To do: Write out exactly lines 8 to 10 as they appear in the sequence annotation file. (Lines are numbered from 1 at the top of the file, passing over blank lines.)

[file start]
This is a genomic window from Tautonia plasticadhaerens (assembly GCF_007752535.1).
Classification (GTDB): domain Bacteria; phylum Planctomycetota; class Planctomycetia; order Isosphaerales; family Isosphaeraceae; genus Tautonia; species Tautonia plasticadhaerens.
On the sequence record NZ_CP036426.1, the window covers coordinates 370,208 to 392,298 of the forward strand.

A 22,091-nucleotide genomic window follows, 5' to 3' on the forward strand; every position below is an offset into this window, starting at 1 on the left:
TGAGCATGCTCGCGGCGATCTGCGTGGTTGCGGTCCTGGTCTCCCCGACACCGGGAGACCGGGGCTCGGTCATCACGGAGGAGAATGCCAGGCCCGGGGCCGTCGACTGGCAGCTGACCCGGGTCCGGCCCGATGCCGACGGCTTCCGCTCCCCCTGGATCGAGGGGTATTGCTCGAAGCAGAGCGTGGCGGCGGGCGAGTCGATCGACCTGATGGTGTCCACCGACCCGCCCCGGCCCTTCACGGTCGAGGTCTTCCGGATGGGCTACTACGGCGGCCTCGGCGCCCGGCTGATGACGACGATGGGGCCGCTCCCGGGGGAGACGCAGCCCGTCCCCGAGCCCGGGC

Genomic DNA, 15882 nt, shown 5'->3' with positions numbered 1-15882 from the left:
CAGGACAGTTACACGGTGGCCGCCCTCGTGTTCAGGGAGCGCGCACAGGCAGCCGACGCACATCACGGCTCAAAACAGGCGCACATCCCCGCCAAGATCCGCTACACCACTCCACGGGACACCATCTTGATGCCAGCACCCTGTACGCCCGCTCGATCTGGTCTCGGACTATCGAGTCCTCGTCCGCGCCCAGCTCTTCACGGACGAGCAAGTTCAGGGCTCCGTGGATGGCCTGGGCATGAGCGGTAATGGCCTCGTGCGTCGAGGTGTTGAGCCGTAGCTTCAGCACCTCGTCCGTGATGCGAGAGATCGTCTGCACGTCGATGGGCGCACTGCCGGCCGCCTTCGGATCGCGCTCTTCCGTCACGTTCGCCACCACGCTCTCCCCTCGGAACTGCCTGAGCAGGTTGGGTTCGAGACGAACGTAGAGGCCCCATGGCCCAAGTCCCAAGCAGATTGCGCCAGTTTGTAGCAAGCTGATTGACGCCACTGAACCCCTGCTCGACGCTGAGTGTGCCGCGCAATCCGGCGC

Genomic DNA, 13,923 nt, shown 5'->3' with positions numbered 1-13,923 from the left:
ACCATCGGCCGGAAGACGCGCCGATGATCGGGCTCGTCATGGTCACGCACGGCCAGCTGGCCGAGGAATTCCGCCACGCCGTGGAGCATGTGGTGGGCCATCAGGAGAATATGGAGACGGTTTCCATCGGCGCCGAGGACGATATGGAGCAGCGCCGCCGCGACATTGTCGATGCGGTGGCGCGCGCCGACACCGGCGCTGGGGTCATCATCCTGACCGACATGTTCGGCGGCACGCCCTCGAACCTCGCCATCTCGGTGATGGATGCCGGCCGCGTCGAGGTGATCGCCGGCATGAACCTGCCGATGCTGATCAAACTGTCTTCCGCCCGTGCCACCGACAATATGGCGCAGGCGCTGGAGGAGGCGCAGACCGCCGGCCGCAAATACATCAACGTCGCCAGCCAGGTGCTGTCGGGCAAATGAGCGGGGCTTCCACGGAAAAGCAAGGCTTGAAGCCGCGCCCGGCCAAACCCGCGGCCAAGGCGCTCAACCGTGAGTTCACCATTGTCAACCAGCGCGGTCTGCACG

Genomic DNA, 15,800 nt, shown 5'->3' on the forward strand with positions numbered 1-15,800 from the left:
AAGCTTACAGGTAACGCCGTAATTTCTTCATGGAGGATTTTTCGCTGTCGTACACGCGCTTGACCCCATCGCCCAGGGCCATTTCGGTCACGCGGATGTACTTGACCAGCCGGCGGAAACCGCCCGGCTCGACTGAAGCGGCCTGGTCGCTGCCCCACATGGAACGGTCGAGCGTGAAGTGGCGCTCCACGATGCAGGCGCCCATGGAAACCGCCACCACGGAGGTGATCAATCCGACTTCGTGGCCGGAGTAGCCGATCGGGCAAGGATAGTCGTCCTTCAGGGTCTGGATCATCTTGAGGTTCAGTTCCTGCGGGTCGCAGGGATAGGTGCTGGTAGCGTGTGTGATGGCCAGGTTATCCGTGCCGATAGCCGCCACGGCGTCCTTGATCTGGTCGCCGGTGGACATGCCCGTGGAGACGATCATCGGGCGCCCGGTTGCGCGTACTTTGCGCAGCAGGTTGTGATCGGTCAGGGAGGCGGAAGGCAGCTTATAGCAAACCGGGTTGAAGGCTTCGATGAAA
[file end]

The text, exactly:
Genomic DNA, 13,923 nt, shown 5'->3' with positions numbered 1-13,923 from the left:
ACCATCGGCCGGAAGACGCGCCGATGATCGGGCTCGTCATGGTCACGCACGGCCAGCTGGCCGAGGAATTCCGCCACGCCGTGGAGCATGTGGTGGGCCATCAGGAGAATATGGAGACGGTTTCCATCGGCGCCGAGGACGATATGGAGCAGCGCCGCCGCGACATTGTCGATGCGGTGGCGCGCGCCGACACCGGCGCTGGGGTCATCATCCTGACCGACATGTTCGGCGGCACGCCCTCGAACCTCGCCATCTCGGTGATGGATGCCGGCCGCGTCGAGGTGATCGCCGGCATGAACCTGCCGATGCTGATCAAACTGTCTTCCGCCCGTGCCACCGACAATATGGCGCAGGCGCTGGAGGAGGCGCAGACCGCCGGCCGCAAATACATCAACGTCGCCAGCCAGGTGCTGTCGGGCAAATGAGCGGGGCTTCCACGGAAAAGCAAGGCTTGAAGCCGCGCCCGGCCAAACCCGCGGCCAAGGCGCTCAACCGTGAGTTCACCATTGTCAACCAGCGCGGTCTGCACG

Genomic DNA, 15,800 nt, shown 5'->3' on the forward strand with positions numbered 1-15,800 from the left: